Researchers were also dismayed by the decision. According to those studying the effect of the pilot project, effective interventions for individuals suffering poverty and insecurity as a result of low-paid or precarious employment can be challenging; researcher Kwame McKenzie noted that it is not easy to get 6,000 people to participate in a study. Ending the study early will make it difficult to gather conclusive data regarding the research goal of determining "what happens when low-wage, precarious workers receive a financial top-up."
Although the project finished early, there was still much discussion and analysis of the benefits and challenges of the pilot. Anecdotal reports in the press indicated that entrepreneurship was not a goal for participants, although one report described a couple who kept their existing business afloat with the program's payments. Other journalistic reports tended to focus on non-entrepreneurial participant outcomes contributing to personal stability, such as augmenting disability payments, paying for education and student loans, purchasing new eyeglasses while remaining in a low-paid museum job, paying for transportation costs (such as bus fare to work rather than walking for an hour and a half), and purchasing necessary items like fresh produce, hospital parking passes, "winter clothes they couldn't [previously] afford and staying warm", etc.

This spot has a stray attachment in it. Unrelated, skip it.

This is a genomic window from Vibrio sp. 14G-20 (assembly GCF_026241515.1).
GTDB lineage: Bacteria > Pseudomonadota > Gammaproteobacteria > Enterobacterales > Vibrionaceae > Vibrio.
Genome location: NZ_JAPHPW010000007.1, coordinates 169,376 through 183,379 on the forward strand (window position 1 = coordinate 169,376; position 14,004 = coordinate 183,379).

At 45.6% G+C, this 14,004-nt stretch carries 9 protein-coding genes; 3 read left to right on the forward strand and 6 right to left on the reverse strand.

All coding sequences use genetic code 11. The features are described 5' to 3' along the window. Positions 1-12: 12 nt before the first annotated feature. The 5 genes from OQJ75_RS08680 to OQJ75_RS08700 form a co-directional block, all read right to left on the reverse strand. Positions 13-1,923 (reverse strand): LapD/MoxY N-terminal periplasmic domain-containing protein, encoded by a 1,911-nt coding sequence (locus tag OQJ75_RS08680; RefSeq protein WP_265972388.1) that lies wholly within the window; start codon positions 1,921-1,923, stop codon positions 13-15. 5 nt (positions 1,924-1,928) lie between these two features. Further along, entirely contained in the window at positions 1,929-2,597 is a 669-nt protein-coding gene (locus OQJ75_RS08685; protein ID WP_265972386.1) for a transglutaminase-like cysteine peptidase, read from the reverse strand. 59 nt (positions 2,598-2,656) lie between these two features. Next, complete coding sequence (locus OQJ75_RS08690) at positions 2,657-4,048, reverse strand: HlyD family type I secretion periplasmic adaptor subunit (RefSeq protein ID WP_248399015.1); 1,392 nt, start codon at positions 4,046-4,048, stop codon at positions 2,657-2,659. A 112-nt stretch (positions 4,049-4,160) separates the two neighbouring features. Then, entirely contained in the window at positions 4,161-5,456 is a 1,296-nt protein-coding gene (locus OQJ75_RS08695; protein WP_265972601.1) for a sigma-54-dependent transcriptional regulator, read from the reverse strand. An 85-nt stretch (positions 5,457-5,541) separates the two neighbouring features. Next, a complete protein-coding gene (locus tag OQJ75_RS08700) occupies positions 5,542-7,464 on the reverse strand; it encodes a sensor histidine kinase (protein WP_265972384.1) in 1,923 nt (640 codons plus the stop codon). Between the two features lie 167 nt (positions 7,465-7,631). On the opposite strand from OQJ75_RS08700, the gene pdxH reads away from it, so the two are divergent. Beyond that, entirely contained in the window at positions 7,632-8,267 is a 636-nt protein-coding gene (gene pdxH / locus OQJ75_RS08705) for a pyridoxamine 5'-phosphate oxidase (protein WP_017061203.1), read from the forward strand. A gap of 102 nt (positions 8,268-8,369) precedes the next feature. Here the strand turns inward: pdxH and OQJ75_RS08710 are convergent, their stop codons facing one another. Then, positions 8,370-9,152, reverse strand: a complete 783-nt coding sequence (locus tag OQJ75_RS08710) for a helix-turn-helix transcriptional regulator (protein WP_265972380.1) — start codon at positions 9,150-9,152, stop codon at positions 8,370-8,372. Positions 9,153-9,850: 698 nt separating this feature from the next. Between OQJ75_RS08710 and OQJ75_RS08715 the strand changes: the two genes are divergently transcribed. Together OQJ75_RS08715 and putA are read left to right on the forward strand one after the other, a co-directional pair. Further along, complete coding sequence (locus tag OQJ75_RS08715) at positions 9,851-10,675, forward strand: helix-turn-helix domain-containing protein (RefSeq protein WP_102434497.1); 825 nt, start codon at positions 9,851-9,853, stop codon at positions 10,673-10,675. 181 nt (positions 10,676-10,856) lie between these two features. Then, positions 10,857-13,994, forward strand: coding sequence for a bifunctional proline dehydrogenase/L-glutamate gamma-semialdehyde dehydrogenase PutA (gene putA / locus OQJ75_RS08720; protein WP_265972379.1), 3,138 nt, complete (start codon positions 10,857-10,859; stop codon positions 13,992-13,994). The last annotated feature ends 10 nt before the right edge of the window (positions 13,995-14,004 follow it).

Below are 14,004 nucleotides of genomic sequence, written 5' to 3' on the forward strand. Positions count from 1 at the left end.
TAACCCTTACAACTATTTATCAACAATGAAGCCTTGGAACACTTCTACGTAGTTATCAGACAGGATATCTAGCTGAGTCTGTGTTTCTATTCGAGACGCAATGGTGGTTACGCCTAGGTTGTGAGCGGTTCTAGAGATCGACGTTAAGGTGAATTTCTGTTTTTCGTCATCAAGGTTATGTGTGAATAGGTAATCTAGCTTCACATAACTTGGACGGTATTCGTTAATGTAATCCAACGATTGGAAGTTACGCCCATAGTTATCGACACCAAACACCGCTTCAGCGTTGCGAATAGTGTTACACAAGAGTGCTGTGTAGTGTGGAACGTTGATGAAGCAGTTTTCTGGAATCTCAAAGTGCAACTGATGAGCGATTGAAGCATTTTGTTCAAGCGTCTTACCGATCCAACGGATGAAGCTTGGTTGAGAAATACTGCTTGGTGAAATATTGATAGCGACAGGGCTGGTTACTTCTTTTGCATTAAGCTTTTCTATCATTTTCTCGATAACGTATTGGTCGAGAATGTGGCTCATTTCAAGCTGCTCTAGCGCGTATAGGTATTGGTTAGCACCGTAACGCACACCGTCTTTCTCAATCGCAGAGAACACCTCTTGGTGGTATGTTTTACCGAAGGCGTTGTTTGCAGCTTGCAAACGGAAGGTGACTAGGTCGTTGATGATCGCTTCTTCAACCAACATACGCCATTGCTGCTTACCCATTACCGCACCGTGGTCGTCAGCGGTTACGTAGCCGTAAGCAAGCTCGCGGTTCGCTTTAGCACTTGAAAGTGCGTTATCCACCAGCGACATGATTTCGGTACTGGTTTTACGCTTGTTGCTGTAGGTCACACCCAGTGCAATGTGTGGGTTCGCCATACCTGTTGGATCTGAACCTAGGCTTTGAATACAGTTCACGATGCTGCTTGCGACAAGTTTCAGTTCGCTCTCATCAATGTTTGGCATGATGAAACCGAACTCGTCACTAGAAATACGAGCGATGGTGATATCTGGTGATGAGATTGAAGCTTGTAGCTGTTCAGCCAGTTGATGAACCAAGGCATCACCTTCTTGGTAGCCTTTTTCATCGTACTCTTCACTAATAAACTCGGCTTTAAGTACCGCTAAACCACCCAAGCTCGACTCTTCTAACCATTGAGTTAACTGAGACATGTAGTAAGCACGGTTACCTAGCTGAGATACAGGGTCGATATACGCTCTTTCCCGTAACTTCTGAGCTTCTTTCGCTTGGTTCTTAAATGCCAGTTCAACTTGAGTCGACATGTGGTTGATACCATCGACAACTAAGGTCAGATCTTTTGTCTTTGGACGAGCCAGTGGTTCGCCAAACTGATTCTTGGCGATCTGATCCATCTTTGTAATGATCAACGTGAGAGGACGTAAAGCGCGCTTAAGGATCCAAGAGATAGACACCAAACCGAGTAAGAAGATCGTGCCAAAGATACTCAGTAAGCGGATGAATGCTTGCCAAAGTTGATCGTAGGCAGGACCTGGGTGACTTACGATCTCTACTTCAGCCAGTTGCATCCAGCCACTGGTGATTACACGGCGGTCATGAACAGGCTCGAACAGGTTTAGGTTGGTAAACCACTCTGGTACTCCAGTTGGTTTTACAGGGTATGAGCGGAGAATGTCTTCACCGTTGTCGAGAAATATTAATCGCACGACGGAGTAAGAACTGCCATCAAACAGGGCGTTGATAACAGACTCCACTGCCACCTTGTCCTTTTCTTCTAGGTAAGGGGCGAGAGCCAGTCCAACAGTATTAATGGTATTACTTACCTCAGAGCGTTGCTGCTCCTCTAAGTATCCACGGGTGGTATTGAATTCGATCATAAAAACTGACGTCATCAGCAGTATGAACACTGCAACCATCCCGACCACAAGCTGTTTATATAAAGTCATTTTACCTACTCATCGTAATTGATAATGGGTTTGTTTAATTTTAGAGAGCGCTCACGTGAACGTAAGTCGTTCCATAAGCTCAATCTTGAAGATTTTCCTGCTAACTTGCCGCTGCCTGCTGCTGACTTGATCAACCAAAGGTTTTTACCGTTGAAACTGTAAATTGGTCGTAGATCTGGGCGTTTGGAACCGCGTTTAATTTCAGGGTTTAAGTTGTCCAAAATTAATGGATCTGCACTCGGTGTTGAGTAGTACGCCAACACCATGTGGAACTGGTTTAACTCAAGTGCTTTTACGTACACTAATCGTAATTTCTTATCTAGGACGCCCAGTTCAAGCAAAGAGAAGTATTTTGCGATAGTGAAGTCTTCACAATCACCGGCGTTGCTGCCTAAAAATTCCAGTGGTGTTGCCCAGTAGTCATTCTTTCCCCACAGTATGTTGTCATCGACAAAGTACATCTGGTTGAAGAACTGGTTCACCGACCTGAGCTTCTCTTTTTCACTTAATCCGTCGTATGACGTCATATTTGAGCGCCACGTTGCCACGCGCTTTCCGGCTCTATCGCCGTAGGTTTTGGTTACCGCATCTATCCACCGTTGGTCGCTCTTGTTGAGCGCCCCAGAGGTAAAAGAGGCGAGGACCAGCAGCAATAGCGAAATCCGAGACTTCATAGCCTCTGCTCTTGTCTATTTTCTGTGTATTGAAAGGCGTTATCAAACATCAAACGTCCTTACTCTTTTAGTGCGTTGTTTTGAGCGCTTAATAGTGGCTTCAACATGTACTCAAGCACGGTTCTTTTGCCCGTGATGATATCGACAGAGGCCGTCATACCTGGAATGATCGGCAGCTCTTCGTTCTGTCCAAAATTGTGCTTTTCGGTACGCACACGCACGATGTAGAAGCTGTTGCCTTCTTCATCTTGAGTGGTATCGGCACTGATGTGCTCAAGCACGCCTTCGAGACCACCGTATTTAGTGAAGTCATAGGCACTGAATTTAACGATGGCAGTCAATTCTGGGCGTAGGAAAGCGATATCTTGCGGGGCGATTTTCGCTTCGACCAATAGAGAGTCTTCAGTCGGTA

More formal research was undertaken by two sociologists. They undertook qualitative interviews with a small sample of project members who specifically wished to articulate their reflections on receiving basic income. The researchers identified four themes from these interviews: "1) a desire among participants to work and be financially independent, 2) traditional welfare payments are extremely low and do not cover basic necessities, while basic income is higher and does cover these necessities, 3) beyond the basic differences in benefit amount, the conditional nature of traditional welfare programs has significant repercussions for recipients, and 4) basic income has facilitated long-term financial planning." The second and third themes were particularly pertinent. Participants reported that their nutrition improved, stress levels lowered, relationships improved and could escape from living in sub-standard housing.
The unconditional nature of the scheme also had significant advantages, especially when compared with the Ontario Works welfare program or the Ontario Disability Support Program. With the basic income, bureaucratic confusion was removed, the intrusive nature of means testing was no longer present, the ability to keep earned income helped maintain the incentive to work and financial planning became possible.
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- Ontario Basic Income Pilot Project, official site